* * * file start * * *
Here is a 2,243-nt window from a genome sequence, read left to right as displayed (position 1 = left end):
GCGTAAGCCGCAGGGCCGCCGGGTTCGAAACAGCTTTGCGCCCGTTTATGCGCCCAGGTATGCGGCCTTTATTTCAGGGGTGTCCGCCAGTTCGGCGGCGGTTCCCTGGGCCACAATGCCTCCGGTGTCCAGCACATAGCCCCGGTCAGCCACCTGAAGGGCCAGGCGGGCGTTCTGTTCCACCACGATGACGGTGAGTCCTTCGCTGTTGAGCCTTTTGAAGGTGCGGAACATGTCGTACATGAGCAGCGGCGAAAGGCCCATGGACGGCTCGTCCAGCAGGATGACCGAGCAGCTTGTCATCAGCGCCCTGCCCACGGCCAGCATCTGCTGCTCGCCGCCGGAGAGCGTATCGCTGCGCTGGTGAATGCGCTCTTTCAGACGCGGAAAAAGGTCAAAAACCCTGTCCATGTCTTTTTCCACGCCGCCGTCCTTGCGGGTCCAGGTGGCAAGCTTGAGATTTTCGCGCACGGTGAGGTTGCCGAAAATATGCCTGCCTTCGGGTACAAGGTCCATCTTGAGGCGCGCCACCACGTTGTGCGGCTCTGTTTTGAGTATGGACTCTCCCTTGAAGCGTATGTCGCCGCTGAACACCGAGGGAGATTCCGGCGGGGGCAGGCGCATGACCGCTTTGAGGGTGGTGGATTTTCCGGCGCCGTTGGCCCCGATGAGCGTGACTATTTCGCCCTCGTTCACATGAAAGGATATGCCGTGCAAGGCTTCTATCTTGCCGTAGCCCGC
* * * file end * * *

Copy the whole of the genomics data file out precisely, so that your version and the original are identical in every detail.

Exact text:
Here is a 2,243-nt window from a genome sequence, read left to right as displayed (position 1 = left end):
GCGTAAGCCGCAGGGCCGCCGGGTTCGAAACAGCTTTGCGCCCGTTTATGCGCCCAGGTATGCGGCCTTTATTTCAGGGGTGTCCGCCAGTTCGGCGGCGGTTCCCTGGGCCACAATGCCTCCGGTGTCCAGCACATAGCCCCGGTCAGCCACCTGAAGGGCCAGGCGGGCGTTCTGTTCCACCACGATGACGGTGAGTCCTTCGCTGTTGAGCCTTTTGAAGGTGCGGAACATGTCGTACATGAGCAGCGGCGAAAGGCCCATGGACGGCTCGTCCAGCAGGATGACCGAGCAGCTTGTCATCAGCGCCCTGCCCACGGCCAGCATCTGCTGCTCGCCGCCGGAGAGCGTATCGCTGCGCTGGTGAATGCGCTCTTTCAGACGCGGAAAAAGGTCAAAAACCCTGTCCATGTCTTTTTCCACGCCGCCGTCCTTGCGGGTCCAGGTGGCAAGCTTGAGATTTTCGCGCACGGTGAGGTTGCCGAAAATATGCCTGCCTTCGGGTACAAGGTCCATCTTGAGGCGCGCCACCACGTTGTGCGGCTCTGTTTTGAGTATGGACTCTCCCTTGAAGCGTATGTCGCCGCTGAACACCGAGGGAGATTCCGGCGGGGGCAGGCGCATGACCGCTTTGAGGGTGGTGGATTTTCCGGCGCCGTTGGCCCCGATGAGCGTGACTATTTCGCCCTCGTTCACATGAAAGGATATGCCGTGCAAGGCTTCTATCTTGCCGTAGCCCGC